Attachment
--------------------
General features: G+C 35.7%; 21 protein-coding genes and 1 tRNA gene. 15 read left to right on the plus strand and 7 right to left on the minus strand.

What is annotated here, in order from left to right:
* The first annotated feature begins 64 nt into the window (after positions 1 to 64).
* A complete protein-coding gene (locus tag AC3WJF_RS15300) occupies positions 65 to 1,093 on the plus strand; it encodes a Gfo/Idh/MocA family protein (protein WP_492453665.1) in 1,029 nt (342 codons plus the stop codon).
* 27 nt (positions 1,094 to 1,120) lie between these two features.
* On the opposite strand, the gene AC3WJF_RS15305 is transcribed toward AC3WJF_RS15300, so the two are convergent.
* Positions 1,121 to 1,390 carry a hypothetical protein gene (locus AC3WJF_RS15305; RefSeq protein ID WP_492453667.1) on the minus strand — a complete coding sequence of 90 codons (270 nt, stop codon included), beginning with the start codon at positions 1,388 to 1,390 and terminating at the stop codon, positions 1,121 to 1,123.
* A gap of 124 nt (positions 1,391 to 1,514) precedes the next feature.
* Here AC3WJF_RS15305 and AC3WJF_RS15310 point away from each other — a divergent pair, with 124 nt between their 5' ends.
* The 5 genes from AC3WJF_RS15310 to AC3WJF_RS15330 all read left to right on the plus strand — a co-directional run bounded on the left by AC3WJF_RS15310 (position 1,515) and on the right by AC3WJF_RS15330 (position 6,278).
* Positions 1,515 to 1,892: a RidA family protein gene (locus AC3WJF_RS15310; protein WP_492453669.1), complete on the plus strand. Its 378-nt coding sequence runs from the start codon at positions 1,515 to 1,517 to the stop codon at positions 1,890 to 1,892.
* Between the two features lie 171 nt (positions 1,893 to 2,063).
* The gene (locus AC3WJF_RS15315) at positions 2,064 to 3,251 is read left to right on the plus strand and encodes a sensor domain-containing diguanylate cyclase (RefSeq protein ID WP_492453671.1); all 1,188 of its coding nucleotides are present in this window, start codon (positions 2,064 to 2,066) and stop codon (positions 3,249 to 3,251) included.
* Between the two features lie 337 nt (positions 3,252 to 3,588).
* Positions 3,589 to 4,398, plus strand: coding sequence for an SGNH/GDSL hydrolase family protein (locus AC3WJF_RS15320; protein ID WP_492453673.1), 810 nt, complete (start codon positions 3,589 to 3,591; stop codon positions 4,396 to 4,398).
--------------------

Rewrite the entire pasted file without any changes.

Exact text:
General features: G+C 35.7%; 21 protein-coding genes and 1 tRNA gene. 15 read left to right on the plus strand and 7 right to left on the minus strand.

What is annotated here, in order from left to right:
* The first annotated feature begins 64 nt into the window (after positions 1 to 64).
* A complete protein-coding gene (locus tag AC3WJF_RS15300) occupies positions 65 to 1,093 on the plus strand; it encodes a Gfo/Idh/MocA family protein (protein WP_492453665.1) in 1,029 nt (342 codons plus the stop codon).
* 27 nt (positions 1,094 to 1,120) lie between these two features.
* On the opposite strand, the gene AC3WJF_RS15305 is transcribed toward AC3WJF_RS15300, so the two are convergent.
* Positions 1,121 to 1,390 carry a hypothetical protein gene (locus AC3WJF_RS15305; RefSeq protein ID WP_492453667.1) on the minus strand — a complete coding sequence of 90 codons (270 nt, stop codon included), beginning with the start codon at positions 1,388 to 1,390 and terminating at the stop codon, positions 1,121 to 1,123.
* A gap of 124 nt (positions 1,391 to 1,514) precedes the next feature.
* Here AC3WJF_RS15305 and AC3WJF_RS15310 point away from each other — a divergent pair, with 124 nt between their 5' ends.
* The 5 genes from AC3WJF_RS15310 to AC3WJF_RS15330 all read left to right on the plus strand — a co-directional run bounded on the left by AC3WJF_RS15310 (position 1,515) and on the right by AC3WJF_RS15330 (position 6,278).
* Positions 1,515 to 1,892: a RidA family protein gene (locus AC3WJF_RS15310; protein WP_492453669.1), complete on the plus strand. Its 378-nt coding sequence runs from the start codon at positions 1,515 to 1,517 to the stop codon at positions 1,890 to 1,892.
* Between the two features lie 171 nt (positions 1,893 to 2,063).
* The gene (locus AC3WJF_RS15315) at positions 2,064 to 3,251 is read left to right on the plus strand and encodes a sensor domain-containing diguanylate cyclase (RefSeq protein ID WP_492453671.1); all 1,188 of its coding nucleotides are present in this window, start codon (positions 2,064 to 2,066) and stop codon (positions 3,249 to 3,251) included.
* Between the two features lie 337 nt (positions 3,252 to 3,588).
* Positions 3,589 to 4,398, plus strand: coding sequence for an SGNH/GDSL hydrolase family protein (locus AC3WJF_RS15320; protein ID WP_492453673.1), 810 nt, complete (start codon positions 3,589 to 3,591; stop codon positions 4,396 to 4,398).